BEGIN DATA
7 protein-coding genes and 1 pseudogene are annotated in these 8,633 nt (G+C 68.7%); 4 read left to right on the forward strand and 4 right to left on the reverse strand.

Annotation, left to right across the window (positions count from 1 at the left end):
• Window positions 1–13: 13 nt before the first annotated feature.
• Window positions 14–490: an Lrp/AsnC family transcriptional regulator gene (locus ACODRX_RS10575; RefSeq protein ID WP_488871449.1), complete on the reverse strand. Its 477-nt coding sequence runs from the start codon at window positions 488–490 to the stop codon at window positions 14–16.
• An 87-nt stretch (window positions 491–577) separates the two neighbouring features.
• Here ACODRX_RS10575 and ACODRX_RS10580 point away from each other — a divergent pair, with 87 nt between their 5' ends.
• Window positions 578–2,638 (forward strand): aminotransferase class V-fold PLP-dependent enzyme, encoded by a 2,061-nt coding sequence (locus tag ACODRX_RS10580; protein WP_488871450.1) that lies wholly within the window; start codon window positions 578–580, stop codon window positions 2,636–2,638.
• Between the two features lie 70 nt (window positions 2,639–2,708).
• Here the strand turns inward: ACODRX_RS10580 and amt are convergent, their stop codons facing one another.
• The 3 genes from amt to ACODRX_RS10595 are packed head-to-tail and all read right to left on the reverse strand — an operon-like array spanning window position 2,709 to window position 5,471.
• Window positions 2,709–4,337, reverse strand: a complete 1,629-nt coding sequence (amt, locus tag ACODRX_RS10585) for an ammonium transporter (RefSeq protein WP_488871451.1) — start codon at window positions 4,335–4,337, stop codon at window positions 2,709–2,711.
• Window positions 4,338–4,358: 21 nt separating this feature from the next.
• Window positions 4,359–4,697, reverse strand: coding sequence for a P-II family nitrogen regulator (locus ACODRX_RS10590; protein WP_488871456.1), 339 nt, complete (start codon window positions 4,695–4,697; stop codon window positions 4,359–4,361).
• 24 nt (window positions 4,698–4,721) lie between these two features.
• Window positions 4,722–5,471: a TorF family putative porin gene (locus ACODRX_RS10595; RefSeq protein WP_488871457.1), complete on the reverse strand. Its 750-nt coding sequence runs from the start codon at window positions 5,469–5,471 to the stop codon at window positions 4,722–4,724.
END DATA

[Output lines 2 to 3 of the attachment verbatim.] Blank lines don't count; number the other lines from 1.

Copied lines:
Annotation, left to right across the window (positions count from 1 at the left end):
• Window positions 1–13: 13 nt before the first annotated feature.